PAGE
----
He served on the USS PC-1264, a World War II Navy Ship with predominantly Black Crew Members. He was the communications officer on the battleship USS Iowa during the Korean War, and in 1961, he commanded the destroyer USS Theodore E. Chandler. He retired in 1980, and in 2010, the Arleigh Burke Class Guided Missile Destroyer USS Gravely was named after him.
John W. Lee Jr. was the first Black commissioned Navy officer who achieved this historic feat in 1947. His personal mission was to help other Black servicemen get the same opportunities that he did.
He was born in 1924 and entered the Navy in 1944. After he left the boot camp, he was admitted into the V-12 Officer Candidate Program at Indianapolis’ DePauw University and graduated as an Ensign.
He also served in the Korean War and was assistant navigator for the USS Kearsarge. He was a part of many war and support missions onboard the USS Toledo and USS Wright. Lee became the commanding officer of the Oceanographic Detachment Two division in 1960. He became the Lieutenant Commander before his retirement in 1966. He died at the age of 85 in 2009.
Alfred Masters was the first African American Marine. He was enlisted in the USMC in 1941 in Oklahoma City. His first training camp was at Montford Point in North Carolina.
As part of the 52nd Defense Battalion, he was deployed to Majuro in the Marshall Island Group and Guam in the Marianas. By 1944, he became a Technical Sergeant in the Commissary Branch. His fellow marines said he was stern but fair and knew how to lead. After his return to the States, he was discharged in 1945 and returned to his family.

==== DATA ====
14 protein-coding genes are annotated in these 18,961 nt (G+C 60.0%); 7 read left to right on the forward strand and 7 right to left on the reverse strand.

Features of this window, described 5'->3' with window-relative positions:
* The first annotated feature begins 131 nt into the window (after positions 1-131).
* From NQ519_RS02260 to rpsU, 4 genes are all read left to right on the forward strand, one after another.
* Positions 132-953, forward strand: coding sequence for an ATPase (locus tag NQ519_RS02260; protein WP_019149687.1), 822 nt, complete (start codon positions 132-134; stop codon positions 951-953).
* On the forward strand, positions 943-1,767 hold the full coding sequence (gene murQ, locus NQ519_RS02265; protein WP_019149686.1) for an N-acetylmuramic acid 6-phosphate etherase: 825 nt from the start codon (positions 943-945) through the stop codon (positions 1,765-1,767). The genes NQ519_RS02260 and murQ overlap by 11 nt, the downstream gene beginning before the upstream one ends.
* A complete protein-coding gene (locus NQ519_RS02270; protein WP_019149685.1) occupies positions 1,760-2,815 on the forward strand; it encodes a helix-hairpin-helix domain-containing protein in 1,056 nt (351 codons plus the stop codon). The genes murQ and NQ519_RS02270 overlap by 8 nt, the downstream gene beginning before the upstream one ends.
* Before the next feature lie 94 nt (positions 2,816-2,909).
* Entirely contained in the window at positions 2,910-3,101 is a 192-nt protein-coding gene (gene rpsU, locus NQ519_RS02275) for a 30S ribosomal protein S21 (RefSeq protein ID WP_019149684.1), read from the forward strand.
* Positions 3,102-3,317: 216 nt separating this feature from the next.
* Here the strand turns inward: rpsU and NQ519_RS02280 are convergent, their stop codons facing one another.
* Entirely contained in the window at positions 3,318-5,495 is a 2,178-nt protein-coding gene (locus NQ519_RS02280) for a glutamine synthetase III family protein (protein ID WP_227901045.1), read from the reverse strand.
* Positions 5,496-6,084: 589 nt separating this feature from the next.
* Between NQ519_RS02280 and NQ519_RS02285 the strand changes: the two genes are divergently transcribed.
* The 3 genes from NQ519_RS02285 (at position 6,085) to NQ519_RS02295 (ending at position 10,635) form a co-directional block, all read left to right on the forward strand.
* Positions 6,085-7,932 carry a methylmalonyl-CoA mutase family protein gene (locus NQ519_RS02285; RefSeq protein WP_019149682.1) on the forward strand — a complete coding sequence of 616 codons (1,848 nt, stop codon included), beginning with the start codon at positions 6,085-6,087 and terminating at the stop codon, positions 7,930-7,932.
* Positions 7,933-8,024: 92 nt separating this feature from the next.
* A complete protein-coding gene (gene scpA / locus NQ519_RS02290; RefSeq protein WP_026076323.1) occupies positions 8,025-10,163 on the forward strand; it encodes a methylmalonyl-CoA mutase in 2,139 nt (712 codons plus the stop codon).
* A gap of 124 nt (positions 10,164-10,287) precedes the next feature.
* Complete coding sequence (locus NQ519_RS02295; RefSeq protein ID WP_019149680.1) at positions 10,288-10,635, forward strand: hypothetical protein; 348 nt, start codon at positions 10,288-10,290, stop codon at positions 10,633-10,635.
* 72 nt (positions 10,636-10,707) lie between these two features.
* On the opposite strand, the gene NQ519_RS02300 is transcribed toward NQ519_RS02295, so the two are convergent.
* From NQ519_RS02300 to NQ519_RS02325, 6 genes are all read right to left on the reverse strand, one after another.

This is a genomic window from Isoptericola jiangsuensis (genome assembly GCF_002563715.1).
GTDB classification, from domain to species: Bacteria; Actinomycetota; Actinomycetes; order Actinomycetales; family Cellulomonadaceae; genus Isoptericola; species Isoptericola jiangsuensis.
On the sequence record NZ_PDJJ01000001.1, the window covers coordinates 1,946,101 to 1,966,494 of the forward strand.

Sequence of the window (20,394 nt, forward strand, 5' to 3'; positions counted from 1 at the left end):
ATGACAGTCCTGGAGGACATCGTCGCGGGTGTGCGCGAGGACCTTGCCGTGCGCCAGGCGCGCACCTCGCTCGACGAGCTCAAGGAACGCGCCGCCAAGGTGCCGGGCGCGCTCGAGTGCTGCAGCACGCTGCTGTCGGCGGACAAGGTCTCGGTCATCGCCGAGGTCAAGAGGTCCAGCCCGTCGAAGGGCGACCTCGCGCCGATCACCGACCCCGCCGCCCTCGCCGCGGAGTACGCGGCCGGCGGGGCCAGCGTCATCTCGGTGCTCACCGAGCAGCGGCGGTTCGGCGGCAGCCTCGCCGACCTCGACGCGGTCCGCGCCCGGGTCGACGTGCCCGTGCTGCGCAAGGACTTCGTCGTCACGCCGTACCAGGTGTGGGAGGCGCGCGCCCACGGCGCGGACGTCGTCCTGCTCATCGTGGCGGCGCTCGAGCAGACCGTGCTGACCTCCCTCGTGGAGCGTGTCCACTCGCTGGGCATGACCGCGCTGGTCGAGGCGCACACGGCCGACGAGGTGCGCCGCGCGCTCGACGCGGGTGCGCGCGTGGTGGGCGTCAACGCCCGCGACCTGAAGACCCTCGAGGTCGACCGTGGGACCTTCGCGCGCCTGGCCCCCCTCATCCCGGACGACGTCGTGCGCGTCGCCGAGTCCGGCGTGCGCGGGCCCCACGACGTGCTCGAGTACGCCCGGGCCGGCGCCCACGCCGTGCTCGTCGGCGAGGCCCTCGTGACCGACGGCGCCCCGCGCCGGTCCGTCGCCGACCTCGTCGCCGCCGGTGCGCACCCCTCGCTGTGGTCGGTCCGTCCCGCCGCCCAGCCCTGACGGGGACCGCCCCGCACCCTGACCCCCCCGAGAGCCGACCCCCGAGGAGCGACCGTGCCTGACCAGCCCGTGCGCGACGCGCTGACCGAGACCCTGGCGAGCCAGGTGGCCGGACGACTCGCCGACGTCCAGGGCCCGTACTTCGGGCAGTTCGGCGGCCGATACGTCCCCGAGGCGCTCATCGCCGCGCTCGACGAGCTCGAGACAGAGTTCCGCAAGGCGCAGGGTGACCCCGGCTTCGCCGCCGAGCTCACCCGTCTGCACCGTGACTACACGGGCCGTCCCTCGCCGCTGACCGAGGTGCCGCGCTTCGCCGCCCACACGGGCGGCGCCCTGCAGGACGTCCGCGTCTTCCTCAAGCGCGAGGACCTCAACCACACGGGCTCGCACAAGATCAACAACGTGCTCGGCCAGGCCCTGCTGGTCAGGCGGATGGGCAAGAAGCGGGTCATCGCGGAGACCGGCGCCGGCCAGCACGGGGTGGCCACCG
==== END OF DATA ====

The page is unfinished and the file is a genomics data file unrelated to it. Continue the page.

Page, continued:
In his later years, he taught agriculture, worked in labour-intensive occupations, and returned to farming his own land in Vado, New Mexico. He fought for his rights and those of others around him. He died in 1975.
Born in 1936, William Goines became the first African American Navy SEAL. He enlisted in the Navy in 1955, and in 1957, he was one of the 13 men who completed the training. When John F. Kennedy created the first 2 SEAL teams in 1962, he was among the 40 men chosen to join the second team. He served three tours in the Vietnam War and even led a Vietnamese unit once. He retired in 1987 as a Master Chief Petty Officer after 32 years of commendable service.
On 28th May 1983, Pete Tzomes became the first African American to command a nuclear-powered submarine, the USS Houston. He was followed by six others, and the designation of Centennial Seven recognised their accomplishments as they were the first African Americans to command submarines in the first 100 years of submarine service.
Born in 1944, Tzomes wanted to be a Marine Corps Pilot, but he was short, so he decided to pursue a career in the submarine force. He graduated in 1967 and received his commission as an ensign. He was a part of many shore tours and was honoured with many awards, such as the 1991 Black Engineer of the Year Award, for his efforts to lead the Navy’s equal opportunity programs into the 21st century.
Wesley Anthony Brown was the first African American to graduate from the US Naval Academy in Annapolis, Maryland, in 1949. He was nominated for admission and appointed to the Academy by New York Congressman Adam Clayton Powell Jr.